Milan says goodbye to the guiding light of Gucci as Ford unveils final collection

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Fashion's most glamourous designer, Tom Ford, was bathed in adulation - and a shower of rose petals - at his final catwalk show for Gucci last night.

Gucci's ritzy fashion shows are always a high point of the Milan collections. But for many in the emotional crowd, which gave Ford a standing ovation at the Piazza Oberdan theatre, it was a fashion extravaganza to remember. And Ford, 42, dressed in black velvet tuxedo, was in the mood to reminisce. For his last Gucci collection, the Texan-born designer re-interpreted many of his greatest hits to sensational effect. Clingy white disco-era gowns with cut-out details, constricting black satin pencil skirts and belted fur coats fit for 1980s bombshell were all classic va-va-voom Ford designs from the past decade, and drew spontaneous bursts of applause.

Despite the sentimental mood, much of the collection was dedicated to drop-dead sequinned or beaded frocks in moss green, black and flesh, which are bound to re-appear next Sunday at the Oscars. The audience lapped it up.

"I thought it was just magnificent," said Anna Wintour, who, as editor of American Vogue, is the most powerful woman in fashion. She joined the mêlée that surrounded Ford after the show and offered him kisses to the suitably selected song, "I'm Free".

But before he is entirely free Ford must show a final collection for Yves Saint Laurent on 7 March in Paris, where he is also a designer. The fashion industry has been in turmoil since news broke last November that both Ford and Domenico De Sole, the president and chief executive of Gucci Group, would depart their high-profile roles on 30 April when contractual negotiations with Gucci Group's parent company, Pinault-Printemps-Redoute, (PPR), reached stalemate.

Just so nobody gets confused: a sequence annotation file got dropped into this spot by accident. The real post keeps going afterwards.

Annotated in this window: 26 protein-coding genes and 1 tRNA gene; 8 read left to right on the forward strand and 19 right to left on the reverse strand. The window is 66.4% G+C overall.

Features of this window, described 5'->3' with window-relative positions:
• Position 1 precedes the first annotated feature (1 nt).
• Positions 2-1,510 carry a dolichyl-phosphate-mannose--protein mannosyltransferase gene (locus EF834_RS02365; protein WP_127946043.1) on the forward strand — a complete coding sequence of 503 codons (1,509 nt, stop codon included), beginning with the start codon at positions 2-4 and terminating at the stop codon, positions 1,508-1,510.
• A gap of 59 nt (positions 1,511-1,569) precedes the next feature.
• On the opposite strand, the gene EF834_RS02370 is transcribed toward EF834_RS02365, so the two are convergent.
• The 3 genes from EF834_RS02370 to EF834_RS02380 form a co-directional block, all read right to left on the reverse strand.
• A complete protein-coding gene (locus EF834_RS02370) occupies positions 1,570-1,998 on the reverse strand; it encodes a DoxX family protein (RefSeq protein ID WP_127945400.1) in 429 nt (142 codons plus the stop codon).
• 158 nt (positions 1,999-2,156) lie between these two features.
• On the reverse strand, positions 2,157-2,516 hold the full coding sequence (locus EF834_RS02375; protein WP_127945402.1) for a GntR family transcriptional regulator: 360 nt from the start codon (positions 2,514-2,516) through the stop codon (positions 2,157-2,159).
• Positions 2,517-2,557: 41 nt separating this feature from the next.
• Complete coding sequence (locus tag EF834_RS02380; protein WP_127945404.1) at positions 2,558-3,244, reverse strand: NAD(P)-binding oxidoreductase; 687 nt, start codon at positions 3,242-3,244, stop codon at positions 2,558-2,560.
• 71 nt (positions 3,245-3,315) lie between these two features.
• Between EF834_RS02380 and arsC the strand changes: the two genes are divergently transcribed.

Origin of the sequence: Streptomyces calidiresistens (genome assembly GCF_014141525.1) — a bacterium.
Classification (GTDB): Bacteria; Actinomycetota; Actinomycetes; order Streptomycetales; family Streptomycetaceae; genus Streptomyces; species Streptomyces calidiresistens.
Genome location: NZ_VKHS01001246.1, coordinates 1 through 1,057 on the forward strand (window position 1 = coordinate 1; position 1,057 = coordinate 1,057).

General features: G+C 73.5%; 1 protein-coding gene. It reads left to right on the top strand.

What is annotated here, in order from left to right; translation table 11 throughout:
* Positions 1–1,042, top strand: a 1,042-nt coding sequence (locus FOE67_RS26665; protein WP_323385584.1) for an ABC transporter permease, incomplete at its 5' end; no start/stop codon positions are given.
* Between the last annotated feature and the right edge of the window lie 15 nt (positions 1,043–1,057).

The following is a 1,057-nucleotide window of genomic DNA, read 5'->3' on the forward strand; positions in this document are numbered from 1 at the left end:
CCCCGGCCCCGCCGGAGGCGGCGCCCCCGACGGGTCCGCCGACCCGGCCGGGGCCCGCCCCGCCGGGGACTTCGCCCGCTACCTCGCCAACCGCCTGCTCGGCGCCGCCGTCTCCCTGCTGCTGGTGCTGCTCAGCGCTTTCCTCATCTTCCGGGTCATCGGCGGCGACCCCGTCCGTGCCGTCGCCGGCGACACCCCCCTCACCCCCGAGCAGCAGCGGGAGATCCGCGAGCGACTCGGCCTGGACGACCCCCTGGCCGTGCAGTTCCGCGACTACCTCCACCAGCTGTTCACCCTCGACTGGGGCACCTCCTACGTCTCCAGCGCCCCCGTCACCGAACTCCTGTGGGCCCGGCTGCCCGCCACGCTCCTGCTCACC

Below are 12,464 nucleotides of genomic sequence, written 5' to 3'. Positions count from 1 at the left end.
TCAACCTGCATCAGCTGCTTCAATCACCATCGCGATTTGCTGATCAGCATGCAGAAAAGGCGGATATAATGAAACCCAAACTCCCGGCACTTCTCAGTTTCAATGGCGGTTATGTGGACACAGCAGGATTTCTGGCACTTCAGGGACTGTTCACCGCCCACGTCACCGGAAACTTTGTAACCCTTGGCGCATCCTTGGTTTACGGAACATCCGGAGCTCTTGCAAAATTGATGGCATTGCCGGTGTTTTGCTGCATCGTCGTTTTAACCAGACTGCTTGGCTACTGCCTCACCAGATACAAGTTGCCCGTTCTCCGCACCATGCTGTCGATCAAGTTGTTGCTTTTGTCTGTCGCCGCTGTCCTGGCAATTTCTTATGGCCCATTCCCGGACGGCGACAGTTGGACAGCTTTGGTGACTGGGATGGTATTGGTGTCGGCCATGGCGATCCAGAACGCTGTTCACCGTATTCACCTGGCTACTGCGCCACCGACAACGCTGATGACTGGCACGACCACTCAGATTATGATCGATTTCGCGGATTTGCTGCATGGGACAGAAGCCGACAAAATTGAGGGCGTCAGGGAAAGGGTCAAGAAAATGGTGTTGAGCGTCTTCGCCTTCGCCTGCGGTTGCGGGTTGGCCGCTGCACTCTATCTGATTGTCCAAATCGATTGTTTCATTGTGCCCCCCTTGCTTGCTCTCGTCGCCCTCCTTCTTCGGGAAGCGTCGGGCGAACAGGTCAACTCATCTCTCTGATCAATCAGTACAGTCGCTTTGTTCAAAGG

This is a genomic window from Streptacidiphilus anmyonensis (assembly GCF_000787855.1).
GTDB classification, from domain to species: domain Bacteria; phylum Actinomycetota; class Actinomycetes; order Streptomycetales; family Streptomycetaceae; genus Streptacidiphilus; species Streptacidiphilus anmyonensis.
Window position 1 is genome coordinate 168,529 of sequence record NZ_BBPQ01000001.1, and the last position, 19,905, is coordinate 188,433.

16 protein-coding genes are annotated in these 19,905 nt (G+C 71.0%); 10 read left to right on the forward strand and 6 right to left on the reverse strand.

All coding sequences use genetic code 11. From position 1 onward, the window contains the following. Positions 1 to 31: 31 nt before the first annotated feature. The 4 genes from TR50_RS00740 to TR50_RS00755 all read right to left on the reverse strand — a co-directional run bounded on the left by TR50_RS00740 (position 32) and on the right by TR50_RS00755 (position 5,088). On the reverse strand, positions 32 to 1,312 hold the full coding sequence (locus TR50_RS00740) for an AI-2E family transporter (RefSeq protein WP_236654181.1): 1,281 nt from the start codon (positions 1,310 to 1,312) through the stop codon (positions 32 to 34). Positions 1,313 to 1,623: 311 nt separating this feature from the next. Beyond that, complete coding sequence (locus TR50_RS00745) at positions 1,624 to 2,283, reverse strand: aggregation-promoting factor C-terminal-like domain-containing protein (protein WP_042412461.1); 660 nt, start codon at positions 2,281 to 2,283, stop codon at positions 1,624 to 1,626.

But last night it was all about the clothes.Ford's erotically charged designs for the brand over the past 10 years have been beloved by footballers' wives and high street copyists alike. Even those who had never laid eyes on the slick, 1970s-inspired clothing designs that Ford created for the brand will know that Gucci - and its double G logo - was a name to be flaunted, not understated.

Ford's influence went far beyond mere clothing design: in the pursuit of a more sexy and glitzy status, Gucci advertising campaigns were always risqué and sometimes downright rude. These flashy images boosted the all-important sales of handbags, sunglasses and watches, and profits soared. Ford was a figurehead for the brand. His easy charm and good looks matched Gucci brand values. And he continues to look like one of life's winners. The collection that he unveiled last night draws a line under a success story that has reportedly netted him a personal fortune of $250m (£134m).

Ford has been as adept on a corporate level as he has in fashion design. Gucci Group, the luxury goods conglomerate that grew out of the Milanese brand, has spent the past few years buying up a lot of fashion's biggest names: Yves Saint Laurent Rive Gauche, Alexander McQueen and Stella McCartney are all Gucci Group-controlled labels. And it is the celebrity designer Ford who has been at the centre of this constellation.

As much as the fashion industry adores the charismatic designer, it is fickle. In the weeks leading up to Ford's final hurrah for Gucci last night, insiders have been gripped by speculation as to who would take over his design roles at Gucci and his other post at Yves Saint Laurent Rive Gauche. Alexander McQueen, Julien Macdonald, Narciso Rodriguez, Stella McCartney and a host of formerly behind-the-scenes designers have been mentioned as possibilities.

Ford, who in design terms, at least, will be leaving on a high, has created two plum vacancies for those who might fill his shoes. The company maintains that no announcement of his successor will be made until after Ford shows his final collection for Yves Saint Laurent Rive Gauche in Paris. So, luckily for Ford, no talk of other designers interrupted his valedictory show for Gucci.

And he deserved the attention, one last time. While he has been the master of brash status logos and the kind of high-shine, tight-fitting clothes that have blatant sex appeal, Ford's achievements should not be dismissed as superficial. When he joined Gucci in 1990 it was a fusty Italian accessories house which was riddled with infighting. Within five years the partnership of Ford and De Sole had turned Gucci into the glossiest of fashion brands, a position that they managed to maintain until the end.

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